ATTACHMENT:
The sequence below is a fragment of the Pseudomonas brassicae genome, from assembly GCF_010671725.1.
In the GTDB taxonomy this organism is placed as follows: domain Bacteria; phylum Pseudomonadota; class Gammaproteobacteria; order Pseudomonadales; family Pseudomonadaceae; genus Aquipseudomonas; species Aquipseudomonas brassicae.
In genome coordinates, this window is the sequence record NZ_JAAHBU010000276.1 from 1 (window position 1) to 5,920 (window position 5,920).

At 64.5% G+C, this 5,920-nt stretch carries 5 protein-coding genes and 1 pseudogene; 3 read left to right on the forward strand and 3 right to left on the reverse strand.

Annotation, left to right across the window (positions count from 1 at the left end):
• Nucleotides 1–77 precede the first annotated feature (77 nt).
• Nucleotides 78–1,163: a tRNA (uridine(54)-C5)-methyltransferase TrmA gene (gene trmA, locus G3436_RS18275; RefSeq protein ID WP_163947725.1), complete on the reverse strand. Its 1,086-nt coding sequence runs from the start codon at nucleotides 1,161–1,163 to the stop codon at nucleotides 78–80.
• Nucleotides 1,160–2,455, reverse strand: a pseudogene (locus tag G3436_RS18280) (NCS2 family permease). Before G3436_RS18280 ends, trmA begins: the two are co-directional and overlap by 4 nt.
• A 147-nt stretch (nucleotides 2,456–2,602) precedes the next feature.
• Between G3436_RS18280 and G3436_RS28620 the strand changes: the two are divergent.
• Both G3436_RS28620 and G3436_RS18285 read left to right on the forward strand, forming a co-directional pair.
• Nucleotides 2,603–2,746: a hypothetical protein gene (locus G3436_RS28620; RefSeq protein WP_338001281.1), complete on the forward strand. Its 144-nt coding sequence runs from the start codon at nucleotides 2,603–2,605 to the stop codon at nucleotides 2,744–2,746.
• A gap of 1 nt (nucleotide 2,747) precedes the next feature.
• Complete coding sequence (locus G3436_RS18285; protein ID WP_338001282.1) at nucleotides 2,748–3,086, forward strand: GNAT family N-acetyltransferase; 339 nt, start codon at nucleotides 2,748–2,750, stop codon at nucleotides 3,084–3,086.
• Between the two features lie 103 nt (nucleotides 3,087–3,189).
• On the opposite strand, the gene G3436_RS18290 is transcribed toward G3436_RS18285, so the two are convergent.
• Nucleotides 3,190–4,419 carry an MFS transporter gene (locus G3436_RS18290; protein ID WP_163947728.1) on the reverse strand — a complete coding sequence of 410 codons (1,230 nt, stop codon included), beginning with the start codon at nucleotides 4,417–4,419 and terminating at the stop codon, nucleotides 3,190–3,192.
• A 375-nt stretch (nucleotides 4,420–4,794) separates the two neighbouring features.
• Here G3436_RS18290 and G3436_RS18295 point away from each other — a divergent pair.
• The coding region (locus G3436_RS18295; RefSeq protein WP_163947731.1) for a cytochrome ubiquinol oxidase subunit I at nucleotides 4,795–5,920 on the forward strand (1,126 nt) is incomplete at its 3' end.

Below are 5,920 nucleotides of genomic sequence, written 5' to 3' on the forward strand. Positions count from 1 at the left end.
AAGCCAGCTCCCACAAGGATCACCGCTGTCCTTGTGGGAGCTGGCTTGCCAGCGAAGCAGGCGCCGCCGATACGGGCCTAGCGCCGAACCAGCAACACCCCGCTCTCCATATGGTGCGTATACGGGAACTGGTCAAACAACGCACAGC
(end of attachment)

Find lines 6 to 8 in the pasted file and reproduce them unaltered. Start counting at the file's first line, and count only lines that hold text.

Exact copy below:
• Nucleotides 1–77 precede the first annotated feature (77 nt).
• Nucleotides 78–1,163: a tRNA (uridine(54)-C5)-methyltransferase TrmA gene (gene trmA, locus G3436_RS18275; RefSeq protein ID WP_163947725.1), complete on the reverse strand. Its 1,086-nt coding sequence runs from the start codon at nucleotides 1,161–1,163 to the stop codon at nucleotides 78–80.
• Nucleotides 1,160–2,455, reverse strand: a pseudogene (locus tag G3436_RS18280) (NCS2 family permease). Before G3436_RS18280 ends, trmA begins: the two are co-directional and overlap by 4 nt.